How to make lounchpad music keyboard matrix Tutorial

A while ago, I ordered myself This so-called Launchpad Which, in my opinion, not only features a rather decent build quality, for only 70 euro but also offers a total of 64 square push-buttons And 16 round push-buttons By connecting it to a computer through it’s micro-USB port, the push-buttons can, for one, light up but can also be used with music software Like, for example, FL Studio to play back certain tones This way you can,

if you’re talented enough, create music, which does not sound that nice in my case Because, hey, I’m an engineer And not a musician But, just search for “Launchpad” on youtube to see what kinds of amazing things you can do with it. Anyway, while playing around with the Launchpads I was starting to wonder.

how exactly, the push-button matrix works. And what kind of data It sends over to the computer so in this episode of “DIY or Buy” I will not only show you how I mechanically and electrically built my own Launchpad in order to find out weather DIYing such a device is worth it But I will also talk a bit about a keyboard-matrix and MIDI, AKA: “Musical Instrument Digital Interface” Lets get started [Into Music plays] .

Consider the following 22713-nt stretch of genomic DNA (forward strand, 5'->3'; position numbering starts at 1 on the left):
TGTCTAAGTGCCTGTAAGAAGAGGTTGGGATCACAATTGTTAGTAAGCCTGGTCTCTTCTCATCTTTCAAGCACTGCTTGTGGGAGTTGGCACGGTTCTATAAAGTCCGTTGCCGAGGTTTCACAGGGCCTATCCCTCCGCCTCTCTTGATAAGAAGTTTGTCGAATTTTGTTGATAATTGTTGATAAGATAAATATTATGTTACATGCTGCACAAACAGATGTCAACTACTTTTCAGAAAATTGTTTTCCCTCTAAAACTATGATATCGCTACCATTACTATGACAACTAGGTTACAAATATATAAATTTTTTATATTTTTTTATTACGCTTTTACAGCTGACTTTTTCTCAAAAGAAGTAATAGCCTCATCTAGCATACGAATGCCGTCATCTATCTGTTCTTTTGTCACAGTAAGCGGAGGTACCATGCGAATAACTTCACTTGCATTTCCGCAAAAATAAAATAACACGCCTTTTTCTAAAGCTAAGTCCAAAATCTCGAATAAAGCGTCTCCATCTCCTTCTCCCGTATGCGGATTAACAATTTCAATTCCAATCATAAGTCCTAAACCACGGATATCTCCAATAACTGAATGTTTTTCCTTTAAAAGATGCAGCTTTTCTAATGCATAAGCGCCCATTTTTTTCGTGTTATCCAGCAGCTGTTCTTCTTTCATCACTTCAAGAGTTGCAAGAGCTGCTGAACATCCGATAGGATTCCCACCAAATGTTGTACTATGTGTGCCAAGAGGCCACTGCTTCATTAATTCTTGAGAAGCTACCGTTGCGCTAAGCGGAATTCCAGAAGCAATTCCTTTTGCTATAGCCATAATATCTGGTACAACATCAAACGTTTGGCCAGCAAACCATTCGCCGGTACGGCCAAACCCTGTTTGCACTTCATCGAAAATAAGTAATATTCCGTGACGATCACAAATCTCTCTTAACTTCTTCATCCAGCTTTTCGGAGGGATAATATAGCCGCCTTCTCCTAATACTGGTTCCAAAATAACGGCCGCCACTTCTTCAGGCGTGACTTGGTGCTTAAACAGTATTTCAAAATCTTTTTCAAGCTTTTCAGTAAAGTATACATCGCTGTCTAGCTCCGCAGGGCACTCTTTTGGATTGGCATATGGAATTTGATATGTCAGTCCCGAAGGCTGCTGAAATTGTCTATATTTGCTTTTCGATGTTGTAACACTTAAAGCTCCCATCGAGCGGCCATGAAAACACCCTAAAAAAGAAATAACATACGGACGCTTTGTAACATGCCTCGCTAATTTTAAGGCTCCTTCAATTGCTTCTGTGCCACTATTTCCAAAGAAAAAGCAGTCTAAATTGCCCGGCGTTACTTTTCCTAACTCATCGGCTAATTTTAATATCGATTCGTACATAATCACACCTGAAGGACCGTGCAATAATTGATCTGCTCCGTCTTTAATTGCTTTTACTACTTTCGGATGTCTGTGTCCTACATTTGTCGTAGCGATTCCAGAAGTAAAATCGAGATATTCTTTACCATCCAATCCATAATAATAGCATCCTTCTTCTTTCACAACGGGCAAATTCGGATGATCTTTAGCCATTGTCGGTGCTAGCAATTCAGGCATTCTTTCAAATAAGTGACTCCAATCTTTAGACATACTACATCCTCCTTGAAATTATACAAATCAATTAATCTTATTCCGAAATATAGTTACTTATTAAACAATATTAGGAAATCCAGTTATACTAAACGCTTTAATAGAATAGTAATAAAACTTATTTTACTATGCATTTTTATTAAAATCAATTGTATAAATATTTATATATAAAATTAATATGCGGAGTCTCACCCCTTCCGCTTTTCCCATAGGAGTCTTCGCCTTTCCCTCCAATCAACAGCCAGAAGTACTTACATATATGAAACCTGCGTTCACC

i wanted to keep things simple I kicked out the round push-buttons, from my design And reduced the number of square push-buttons from 8×8 to 6×6 For the outer shell, i wanted to use regular PLA filament But, a semi-flexable filament called “Poly Flex”, for the buttons Since it is more comfortable to push And also, more translucent for the LED lights And speaking of LEDs,

I will be using “WS2812” LEDs Since they only require 1 data pin Besides 5 volts, and ground In order to control All 36 mandatory ones Which saves us, a few I/O pins of the Arduino Nano Microcontroller Most of the other Arduino pins will be connected To the keyboard matrix Which I will talk about in detail later For now, all I needed to know about the matrix that i will be using those Rather big,

tactile switches Which come with a little plastic hat Here began, the most complicated part though Since we had to precisely measure all the components and create a mechanical blueprint there will be 2 Perf-Boards on the bottom That are mounted to the enclosures insides with screws on those Perf-Boards are all 36 tactile switches soldered on to whose hats are close to the upper 3D printed button mats 3D printed prisms will be positioned between the tactile switch rows On to which the LEDs will be mounted to illuminate each button at an angle Sounds complicated at first,